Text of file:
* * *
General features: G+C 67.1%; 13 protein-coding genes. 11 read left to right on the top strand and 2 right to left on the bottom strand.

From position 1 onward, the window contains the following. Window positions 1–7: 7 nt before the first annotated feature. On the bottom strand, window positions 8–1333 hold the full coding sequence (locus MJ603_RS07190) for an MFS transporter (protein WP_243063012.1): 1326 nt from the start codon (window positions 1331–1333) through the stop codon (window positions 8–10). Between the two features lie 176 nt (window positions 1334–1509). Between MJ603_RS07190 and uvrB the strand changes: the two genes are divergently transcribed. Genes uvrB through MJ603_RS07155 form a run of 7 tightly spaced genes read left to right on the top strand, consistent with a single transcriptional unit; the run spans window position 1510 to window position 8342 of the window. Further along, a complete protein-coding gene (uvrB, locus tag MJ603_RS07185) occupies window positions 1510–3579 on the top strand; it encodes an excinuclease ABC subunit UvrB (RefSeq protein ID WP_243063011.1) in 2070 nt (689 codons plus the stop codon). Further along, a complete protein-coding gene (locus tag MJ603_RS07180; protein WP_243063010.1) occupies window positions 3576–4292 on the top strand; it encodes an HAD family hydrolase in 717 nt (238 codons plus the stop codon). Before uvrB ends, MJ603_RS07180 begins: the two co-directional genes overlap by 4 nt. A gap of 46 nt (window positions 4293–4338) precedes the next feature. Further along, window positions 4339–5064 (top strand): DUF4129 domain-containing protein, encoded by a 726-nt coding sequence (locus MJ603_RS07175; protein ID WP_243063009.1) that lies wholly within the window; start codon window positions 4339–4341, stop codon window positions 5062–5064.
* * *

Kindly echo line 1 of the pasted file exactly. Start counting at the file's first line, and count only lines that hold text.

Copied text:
General features: G+C 67.1%; 13 protein-coding genes. 11 read left to right on the top strand and 2 right to left on the bottom strand.